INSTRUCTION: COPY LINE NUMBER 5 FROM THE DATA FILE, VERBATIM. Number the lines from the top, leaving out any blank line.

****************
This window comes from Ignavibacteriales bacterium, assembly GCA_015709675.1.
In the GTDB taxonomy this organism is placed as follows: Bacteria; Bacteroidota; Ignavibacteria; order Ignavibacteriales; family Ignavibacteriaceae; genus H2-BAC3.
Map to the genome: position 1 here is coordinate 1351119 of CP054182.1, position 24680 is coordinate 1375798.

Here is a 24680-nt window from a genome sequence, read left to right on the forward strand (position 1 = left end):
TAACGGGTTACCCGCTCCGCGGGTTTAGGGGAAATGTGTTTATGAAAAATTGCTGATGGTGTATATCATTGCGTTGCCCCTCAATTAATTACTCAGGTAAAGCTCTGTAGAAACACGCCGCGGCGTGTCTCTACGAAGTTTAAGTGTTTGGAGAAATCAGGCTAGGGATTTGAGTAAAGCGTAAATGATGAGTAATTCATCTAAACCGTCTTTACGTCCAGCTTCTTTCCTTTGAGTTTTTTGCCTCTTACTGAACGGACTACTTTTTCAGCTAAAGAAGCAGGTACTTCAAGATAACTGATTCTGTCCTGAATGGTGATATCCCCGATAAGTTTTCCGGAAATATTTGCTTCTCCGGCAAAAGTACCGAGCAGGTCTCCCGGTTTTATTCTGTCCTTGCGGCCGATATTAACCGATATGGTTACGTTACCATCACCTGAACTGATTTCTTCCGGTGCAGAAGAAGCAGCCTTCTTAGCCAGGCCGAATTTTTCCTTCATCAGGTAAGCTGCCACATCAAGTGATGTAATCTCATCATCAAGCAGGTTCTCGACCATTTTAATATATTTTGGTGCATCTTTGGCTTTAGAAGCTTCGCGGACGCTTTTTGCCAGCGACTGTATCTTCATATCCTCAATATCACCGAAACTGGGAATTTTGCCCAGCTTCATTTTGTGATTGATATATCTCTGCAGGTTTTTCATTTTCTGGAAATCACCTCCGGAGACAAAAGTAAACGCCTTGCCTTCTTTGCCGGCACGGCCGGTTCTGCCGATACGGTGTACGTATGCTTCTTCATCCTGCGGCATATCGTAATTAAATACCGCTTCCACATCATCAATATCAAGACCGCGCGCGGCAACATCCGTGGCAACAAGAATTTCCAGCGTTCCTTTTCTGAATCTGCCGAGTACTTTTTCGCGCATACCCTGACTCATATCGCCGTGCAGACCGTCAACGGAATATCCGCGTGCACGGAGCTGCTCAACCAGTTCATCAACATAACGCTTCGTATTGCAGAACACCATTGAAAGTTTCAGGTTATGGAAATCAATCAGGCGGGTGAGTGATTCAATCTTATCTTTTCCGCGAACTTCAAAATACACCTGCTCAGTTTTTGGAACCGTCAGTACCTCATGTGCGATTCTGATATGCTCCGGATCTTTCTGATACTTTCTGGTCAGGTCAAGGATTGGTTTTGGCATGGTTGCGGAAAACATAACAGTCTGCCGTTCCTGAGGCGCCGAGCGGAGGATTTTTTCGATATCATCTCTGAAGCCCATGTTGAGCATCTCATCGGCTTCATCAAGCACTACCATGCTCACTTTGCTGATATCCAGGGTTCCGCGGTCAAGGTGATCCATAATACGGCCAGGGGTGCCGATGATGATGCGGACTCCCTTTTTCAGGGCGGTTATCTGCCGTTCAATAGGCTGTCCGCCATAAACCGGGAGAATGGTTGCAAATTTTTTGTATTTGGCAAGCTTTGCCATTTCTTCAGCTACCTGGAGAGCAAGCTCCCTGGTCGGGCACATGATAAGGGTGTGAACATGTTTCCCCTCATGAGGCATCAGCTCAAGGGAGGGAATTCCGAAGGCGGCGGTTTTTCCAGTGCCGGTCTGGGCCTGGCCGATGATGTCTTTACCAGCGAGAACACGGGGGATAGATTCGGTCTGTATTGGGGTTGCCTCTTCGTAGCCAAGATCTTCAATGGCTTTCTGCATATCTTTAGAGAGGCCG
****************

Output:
TAACGGGTTACCCGCTCCGCGGGTTTAGGGGAAATGTGTTTATGAAAAATTGCTGATGGTGTATATCATTGCGTTGCCCCTCAATTAATTACTCAGGTAAAGCTCTGTAGAAACACGCCGCGGCGTGTCTCTACGAAGTTTAAGTGTTTGGAGAAATCAGGCTAGGGATTTGAGTAAAGCGTAAATGATGAGTAATTCATCTAAACCGTCTTTACGTCCAGCTTCTTTCCTTTGAGTTTTTTGCCTCTTACTGAACGGACTACTTTTTCAGCTAAAGAAGCAGGTACTTCAAGATAACTGATTCTGTCCTGAATGGTGATATCCCCGATAAGTTTTCCGGAAATATTTGCTTCTCCGGCAAAAGTACCGAGCAGGTCTCCCGGTTTTATTCTGTCCTTGCGGCCGATATTAACCGATATGGTTACGTTACCATCACCTGAACTGATTTCTTCCGGTGCAGAAGAAGCAGCCTTCTTAGCCAGGCCGAATTTTTCCTTCATCAGGTAAGCTGCCACATCAAGTGATGTAATCTCATCATCAAGCAGGTTCTCGACCATTTTAATATATTTTGGTGCATCTTTGGCTTTAGAAGCTTCGCGGACGCTTTTTGCCAGCGACTGTATCTTCATATCCTCAATATCACCGAAACTGGGAATTTTGCCCAGCTTCATTTTGTGATTGATATATCTCTGCAGGTTTTTCATTTTCTGGAAATCACCTCCGGAGACAAAAGTAAACGCCTTGCCTTCTTTGCCGGCACGGCCGGTTCTGCCGATACGGTGTACGTATGCTTCTTCATCCTGCGGCATATCGTAATTAAATACCGCTTCCACATCATCAATATCAAGACCGCGCGCGGCAACATCCGTGGCAACAAGAATTTCCAGCGTTCCTTTTCTGAATCTGCCGAGTACTTTTTCGCGCATACCCTGACTCATATCGCCGTGCAGACCGTCAACGGAATATCCGCGTGCACGGAGCTGCTCAACCAGTTCATCAACATAACGCTTCGTATTGCAGAACACCATTGAAAGTTTCAGGTTATGGAAATCAATCAGGCGGGTGAGTGATTCAATCTTATCTTTTCCGCGAACTTCAAAATACACCTGCTCAGTTTTTGGAACCGTCAGTACCTCATGTGCGATTCTGATATGCTCCGGATCTTTCTGATACTTTCTGGTCAGGTCAAGGATTGGTTTTGGCATGGTTGCGGAAAACATAACAGTCTGCCGTTCCTGAGGCGCCGAGCGGAGGATTTTTTCGATATCATCTCTGAAGCCCATGTTGAGCATCTCATCGGCTTCATCAAGCACTACCATGCTCACTTTGCTGATATCCAGGGTTCCGCGGTCAAGGTGATCCATAATACGGCCAGGGGTGCCGATGATGATGCGGACTCCCTTTTTCAGGGCGGTTATCTGCCGTTCAATAGGCTGTCCGCCATAAACCGGGAGAATGGTTGCAAATTTTTTGTATTTGGCAAGCTTTGCCATTTCTTCAGCTACCTGGAGAGCAAGCTCCCTGGTCGGGCACATGATAAGGGTGTGAACATGTTTCCCCTCATGAGGCATCAGCTCAAGGGAGGGAATTCCGAAGGCGGCGGTTTTTCCAGTGCCGGTCTGGGCCTGGCCGATGATGTCTTTACCAGCGAGAACACGGGGGATAGATTCGGTCTGTATTGGGGTTGCCTCTTCGTAGCCAAGATCTTCAATGGCTTTCTGCATATCTTTAGAGAGGCCG